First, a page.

It looks like a trip to Virginia’s coastal plain is in store for us next year. As part of the scouting report, I’ve been reading, “Tidewater Towns: City Planning in Colonial Virginia and Maryland” by John W. Reps. His book is dated, (1972) but is absolutely brilliant with great maps and research. Reps has written 14 books on the history of urban planning, a foremost expert in the field.
Around 1680, the King of England directed the colonies to establish 20 towns along Virginia’s tidewater rivers (the James, York, Rappahannock rivers). Previously, plantation owners had picked their own rural spots for their farms and rolled the tobacco hogsheads to the nearest best place on the river.
The British business interests wanted designated ports. Lord Culpeper, Colonial Governor, hammered through the appropriate legislation in the General Assembly. Despite protests, the governor got his wish and the “Act of Cohabitation” and other similar measures were passed.
A handful of these towns had staying power, including Norfolk and Hampton, while about half never got going or faded away. I thought it would be interesting to take a look at the ones that did not.
Please be aware Reps notes in some cases, there is only fragmentary information on what happened to these towns.
We’ll start with the northern most towns, and work our way down to the cradle of the new world, Jamestown and the James River.
Location: Stafford County, about 8 miles NE of Fredericksburg.
Reps: On February 11, 1692, 27 lots were purchased by fifteen applicants. Probably a few houses constructed. Act of 1706 designated it as an official port. Courthouse and several homes burned in 1718. 1723, town abandoned.
John Mercer bought the lots in 1726. Built mansion, mill, brewery, glass factory. His fleet of ships used the wharf. Tavern and racetrack built. After his death in 1768, town used as a shipping point until the 1780s. “Eventually faded into oblivion.”
On the Web:
Nice write up by Fredericksburg Markers group. Mercer was George Mason’s uncle by marriage and became his legal guardian.
Location: In Northumberland County, few miles southeast of Hughsville.
No further information in the book.
On the web: None.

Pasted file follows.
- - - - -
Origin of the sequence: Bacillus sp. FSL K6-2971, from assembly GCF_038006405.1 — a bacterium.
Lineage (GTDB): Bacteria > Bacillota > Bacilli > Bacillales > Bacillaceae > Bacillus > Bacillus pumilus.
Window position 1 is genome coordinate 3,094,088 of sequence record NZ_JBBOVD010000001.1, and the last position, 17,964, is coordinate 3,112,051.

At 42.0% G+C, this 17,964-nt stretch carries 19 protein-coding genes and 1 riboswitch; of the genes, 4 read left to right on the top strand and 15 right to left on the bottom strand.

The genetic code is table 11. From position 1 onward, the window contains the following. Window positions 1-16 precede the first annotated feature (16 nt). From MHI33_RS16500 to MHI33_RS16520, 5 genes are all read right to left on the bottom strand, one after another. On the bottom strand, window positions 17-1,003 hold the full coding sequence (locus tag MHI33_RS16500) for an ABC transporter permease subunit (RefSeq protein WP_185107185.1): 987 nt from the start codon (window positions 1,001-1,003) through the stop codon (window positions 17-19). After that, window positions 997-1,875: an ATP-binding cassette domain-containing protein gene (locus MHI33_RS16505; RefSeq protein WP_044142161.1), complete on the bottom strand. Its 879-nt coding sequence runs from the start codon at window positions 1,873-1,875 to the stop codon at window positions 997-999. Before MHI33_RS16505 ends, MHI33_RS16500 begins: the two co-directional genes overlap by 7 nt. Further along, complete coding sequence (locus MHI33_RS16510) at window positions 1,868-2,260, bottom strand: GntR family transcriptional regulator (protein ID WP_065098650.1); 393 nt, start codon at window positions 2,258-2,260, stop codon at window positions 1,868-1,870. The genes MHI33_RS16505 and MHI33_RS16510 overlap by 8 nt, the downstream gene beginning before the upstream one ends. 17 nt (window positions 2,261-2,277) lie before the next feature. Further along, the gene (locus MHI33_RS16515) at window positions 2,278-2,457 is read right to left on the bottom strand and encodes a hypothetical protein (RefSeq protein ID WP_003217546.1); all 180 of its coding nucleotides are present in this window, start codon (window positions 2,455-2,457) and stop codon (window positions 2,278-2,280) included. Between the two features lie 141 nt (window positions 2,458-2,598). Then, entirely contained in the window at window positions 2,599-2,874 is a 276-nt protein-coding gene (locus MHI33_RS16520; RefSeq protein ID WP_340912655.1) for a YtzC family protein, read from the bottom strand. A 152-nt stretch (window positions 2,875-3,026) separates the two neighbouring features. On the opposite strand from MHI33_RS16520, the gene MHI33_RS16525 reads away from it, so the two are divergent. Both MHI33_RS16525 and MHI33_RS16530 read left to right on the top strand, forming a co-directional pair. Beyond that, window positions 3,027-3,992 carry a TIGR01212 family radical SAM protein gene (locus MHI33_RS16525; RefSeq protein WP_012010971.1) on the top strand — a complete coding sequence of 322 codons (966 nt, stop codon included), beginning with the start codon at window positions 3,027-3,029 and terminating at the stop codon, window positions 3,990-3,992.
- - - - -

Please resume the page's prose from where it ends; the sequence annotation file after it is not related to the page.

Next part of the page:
Location: Lancaster County, north side of Rappahhanock, about four miles northeast of Urbanna.
Reps: Land not acquired until 1692. Robert Carter one the trustees. Courthouse built in 1698. Town failed, courthouse abandoned in 1771, harbor filled up with silt. Site vacant.
On the Web: shows being an unincorporated area.
Middle Peninsula (Between Rappahannock and York)
Location: 6 miles southwest of Mathews, near Ware Neck.
Reps: Not in index.
Location: Highway 17 bridge, below Tindall’s Point Park. Inlet was a cove on the 1707 map.
Reps: Some development, never rivaled Yorktown across the river, suffered during the Revolutionary War. In 1796, Isaac Weld found only 10 to 12 homes.
Virginia Peninsula (Between York and James)
Location: Ten miles west of Hampton, just east of Fort Eustis.
Reps: Not in index.
The web notes Warwick is an extinct independent city from 1952 to 1958.
Below James River
Location: Below Jamestown in Surry County, south side of James River.
Notable Name Nearby: Cobham Bay
Reps: Failed to survive. Fleeting period of prosperity. Ferry to Jamestown. One ordinary, couple of warehouses for tobacco. No surviving structures.
Wiki: According to the Surry County Historical Society, "today there is little evidence of the town, which became mostly farmland." The society reports that "farmers, while plowing the fields, have run into old foundations, as well as finding locks, broken china, and even a long-barreled pistol."
Location: On Pagan Creek in Isle of Wight County, rubbing shoulders with Smithfield
Reps: Virtually disappeared as early as 1776. Assembly noted: it being a remote part of the county and very inconvenient for trade, now entirely useless to the publick or the said country.
No wiki entry.
Location: Up the river towards Richmond.
Not in index.
Location: West of Norfolk.
No index information.